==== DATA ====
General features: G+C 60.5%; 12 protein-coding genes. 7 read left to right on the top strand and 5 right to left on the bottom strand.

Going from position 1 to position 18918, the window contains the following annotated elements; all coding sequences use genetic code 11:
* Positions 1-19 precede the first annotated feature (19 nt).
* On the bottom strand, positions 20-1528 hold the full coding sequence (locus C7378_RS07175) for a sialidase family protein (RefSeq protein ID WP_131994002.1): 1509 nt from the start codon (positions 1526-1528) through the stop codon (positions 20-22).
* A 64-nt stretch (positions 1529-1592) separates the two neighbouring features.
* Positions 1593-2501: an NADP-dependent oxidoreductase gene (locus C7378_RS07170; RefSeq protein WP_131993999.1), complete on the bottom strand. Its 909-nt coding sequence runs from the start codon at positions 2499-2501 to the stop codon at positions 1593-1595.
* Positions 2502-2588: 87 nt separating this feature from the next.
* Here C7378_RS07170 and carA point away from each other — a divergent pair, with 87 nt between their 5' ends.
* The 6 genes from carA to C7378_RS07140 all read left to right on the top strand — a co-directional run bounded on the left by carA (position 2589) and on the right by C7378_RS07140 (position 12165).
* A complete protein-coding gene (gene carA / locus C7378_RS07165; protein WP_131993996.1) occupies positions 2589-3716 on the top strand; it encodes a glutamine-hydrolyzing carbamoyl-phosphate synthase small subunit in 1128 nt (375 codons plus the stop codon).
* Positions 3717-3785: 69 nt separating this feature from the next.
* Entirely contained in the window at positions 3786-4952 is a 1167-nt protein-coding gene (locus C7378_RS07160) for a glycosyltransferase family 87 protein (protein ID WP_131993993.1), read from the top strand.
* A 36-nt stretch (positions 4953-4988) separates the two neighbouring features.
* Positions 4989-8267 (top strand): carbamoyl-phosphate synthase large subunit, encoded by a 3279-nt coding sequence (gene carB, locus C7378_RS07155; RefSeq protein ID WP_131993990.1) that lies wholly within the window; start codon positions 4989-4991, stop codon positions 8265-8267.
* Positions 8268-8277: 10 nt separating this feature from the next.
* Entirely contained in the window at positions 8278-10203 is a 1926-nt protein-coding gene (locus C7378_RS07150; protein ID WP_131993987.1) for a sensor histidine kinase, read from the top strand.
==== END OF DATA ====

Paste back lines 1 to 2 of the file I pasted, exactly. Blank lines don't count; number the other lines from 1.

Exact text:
General features: G+C 60.5%; 12 protein-coding genes. 7 read left to right on the top strand and 5 right to left on the bottom strand.

Going from position 1 to position 18918, the window contains the following annotated elements; all coding sequences use genetic code 11: